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Rekindling a Kistler Vineyards Romance

I have to confess of an amorous affair with Kistler Chardonnay a number of years ago. Back in the early 1990s, I was a regular purchaser of Kistler Vineyards Chardonnays, at a time the winery’s popularity exploded and my wife had developed quite a taste for their style of Chardonnay. The winery’s reputation was largely fueled by Robert Parker, who was the only wine critic other than Steve Tanzer invited to review the wines annually and Parker gushed over them. Parker said in the Wine Advocate, “If the Kistler Winery could be magically transported to the middle of Burgundy’s Côte d’Or, it would quickly gain a reputation as glorious as any producer of Burgundy grand crus.”

Kistler Pinot Noir has not gained as much notoriety as Kistler Chardonnay, yet Parker, and now his successor, Galloni, remain big fans. In 2002, Parker enthusiastically praised Kistler Pinot Noir saying, “Steve Kistler and Mark Bixler are justifiably proud of what they have achieved with Chardonnay, but what really turns them on is their accomplishments with Pinot Noir, which may be the greatest Pinot Noirs made in the New World.” I was astonished by this statement at the time because I never found the Pinot Noirs the equal of many others made in California.

The Kistler style of Pinot Noir for years emphasized deep color, big extraction, thick and meaty flavors, substantial tannins, peak ripeness and alcohols, and generous oak. The wines were the epitome of what has been called “Parkeresque,” in that they were unctuous and hedonistic as Parker would say. In a Los Angeles Times article in 2008, Allen Meadows commented on the 2004 Kistler Bodega Headlands Cuvée Elizabeth Sonoma Coast Pinot Noir, which Parker awarded 96-98 points out of 100, and said the wine was “bordering on perfection.” Meadows remarked, “While the size and weight and concentration are impressive, the texture is anything but elegant.” Meadows gave the wine 86 points.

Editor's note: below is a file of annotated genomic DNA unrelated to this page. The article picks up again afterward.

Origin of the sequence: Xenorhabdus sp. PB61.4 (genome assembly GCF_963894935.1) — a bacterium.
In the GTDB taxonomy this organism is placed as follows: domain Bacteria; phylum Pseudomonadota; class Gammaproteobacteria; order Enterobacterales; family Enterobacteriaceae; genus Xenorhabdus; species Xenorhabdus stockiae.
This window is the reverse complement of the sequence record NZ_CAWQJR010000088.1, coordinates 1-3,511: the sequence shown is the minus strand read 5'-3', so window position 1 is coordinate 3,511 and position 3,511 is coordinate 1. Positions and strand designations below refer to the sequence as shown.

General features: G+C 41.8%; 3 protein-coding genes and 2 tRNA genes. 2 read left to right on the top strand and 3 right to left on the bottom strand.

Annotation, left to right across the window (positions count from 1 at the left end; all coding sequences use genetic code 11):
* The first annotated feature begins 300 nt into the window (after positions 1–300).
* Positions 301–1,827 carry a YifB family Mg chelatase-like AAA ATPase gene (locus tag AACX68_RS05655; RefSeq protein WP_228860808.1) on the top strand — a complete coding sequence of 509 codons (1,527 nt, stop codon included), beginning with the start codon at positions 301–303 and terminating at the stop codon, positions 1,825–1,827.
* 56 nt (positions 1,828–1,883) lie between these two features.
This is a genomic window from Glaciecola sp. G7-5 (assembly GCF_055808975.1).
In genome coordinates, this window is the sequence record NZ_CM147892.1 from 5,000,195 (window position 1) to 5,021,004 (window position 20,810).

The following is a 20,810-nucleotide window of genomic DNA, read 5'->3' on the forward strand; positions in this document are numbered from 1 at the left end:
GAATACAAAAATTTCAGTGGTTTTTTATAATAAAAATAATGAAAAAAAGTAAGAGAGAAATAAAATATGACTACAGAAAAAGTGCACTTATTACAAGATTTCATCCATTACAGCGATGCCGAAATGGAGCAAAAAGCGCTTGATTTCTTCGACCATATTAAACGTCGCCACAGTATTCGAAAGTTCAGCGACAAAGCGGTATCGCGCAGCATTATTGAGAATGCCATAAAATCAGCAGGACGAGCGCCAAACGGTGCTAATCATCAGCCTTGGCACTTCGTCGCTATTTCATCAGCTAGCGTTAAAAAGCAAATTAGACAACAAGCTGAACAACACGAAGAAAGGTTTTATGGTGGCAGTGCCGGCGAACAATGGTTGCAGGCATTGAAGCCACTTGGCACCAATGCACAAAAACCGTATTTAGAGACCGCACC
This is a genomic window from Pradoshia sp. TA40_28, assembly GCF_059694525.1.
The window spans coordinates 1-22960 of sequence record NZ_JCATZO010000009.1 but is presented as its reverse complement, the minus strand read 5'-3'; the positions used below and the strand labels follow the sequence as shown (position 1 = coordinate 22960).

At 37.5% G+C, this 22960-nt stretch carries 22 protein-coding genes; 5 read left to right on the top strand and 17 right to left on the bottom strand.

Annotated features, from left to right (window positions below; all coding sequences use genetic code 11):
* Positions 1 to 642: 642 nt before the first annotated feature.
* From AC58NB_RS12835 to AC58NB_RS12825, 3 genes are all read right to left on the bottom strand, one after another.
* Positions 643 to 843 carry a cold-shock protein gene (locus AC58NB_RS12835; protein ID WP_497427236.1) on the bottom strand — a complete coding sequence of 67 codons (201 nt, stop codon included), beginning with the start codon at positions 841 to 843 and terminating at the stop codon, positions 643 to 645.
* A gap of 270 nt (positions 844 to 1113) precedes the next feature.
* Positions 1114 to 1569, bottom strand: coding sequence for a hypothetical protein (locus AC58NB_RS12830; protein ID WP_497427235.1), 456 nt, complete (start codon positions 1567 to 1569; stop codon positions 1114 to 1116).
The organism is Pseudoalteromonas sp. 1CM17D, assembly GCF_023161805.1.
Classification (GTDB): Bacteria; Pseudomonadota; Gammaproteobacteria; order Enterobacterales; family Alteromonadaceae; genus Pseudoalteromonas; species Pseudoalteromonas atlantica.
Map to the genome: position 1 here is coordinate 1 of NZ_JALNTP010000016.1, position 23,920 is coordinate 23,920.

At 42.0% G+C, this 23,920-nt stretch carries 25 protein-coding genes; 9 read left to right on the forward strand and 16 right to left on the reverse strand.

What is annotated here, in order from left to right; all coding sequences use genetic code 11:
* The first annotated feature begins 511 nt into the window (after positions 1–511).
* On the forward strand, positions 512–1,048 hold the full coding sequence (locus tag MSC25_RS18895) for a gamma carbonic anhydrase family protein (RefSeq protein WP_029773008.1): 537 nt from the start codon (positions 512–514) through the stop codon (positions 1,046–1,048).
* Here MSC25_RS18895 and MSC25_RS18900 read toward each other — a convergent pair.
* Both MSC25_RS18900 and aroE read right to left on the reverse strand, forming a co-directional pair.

I was in Meadows camp for years and eventually broke off my romance and stopped buying Kistler Pinot Noir and Chardonnay with the 2006 vintage (I found a number of comparable California Chardonnays at a more reasonable price, but that’s another story). I conducted a large tasting of Kistler Pinot Noirs in 2010 (, and found that wines tasted back as far as 1998 held up well, but did not improve with age and all of them tasted the same with any nuances buried in the prodigious fruit and structure. Pinot Noir is all about aromatics and mouth feel, and the wines did not consistently deliver on either count.

I have heard rumblings that Kistler has been striving for less extraction and more elegance and finesse in recent vintages and I decided to revisit Kistler Pinot Noir with a few examples from the 2009 and 2010 vintages. These wines, of course, are from my own collection, since Kistler prefers not, nor apparently needs to, distribute samples for review except on a very limited basis as noted above.

An article ran in The New York Times (January 11, 2011) by Isaac Asimov titled “A Cult Winemaker Tinkers with Success.” Asimov confirms my remarks, saying, “For more than 30 years, restraint was not a quality remotely associated with Kistler. As Kistler’s lush, exuberant style was widely emulated, it became one of the first modern California cult wineries.” Asimov notes that in recent years the tastes of Steve Kistler have evolved and he is striving for elegance and energy rather than power, and wines that are more in tune with food.

Vineyard sources in recent years have moved to the cool true Sonoma coast and the emphasis is on a diverse mix of clonal plantings with emphasis on heritage clones such as Calera and unspecified clones of French origin other than Dijon clones. Of the wines reviewed here, the Cuvée Catherine (named after Steve and Cathleen Kistler’s daughter) was assigned to the single vineyard Occidental Station Vineyard starting in 2004. The vineyard-designated Cuvée Elizabeth was produced from the Occidental Vineyard in the Sonoma Coast from 1998 to 2003, but this vineyard was acquired by Evening Land Vineyards and the designation was transferred to Bodega Headlands Vineyard in the Sonoma Coast. The vineyard designate, Cuvée Natalie from the Silver Belt Vineyard in the Sonoma Coast, debuted in 2006. The largest vineyard designate is the estate Kistler Vineyard Pinot Noir which previously was the primary or exclusive source of grapes for the Cuvée Catherine Pinot Noir from 1991 to 2003.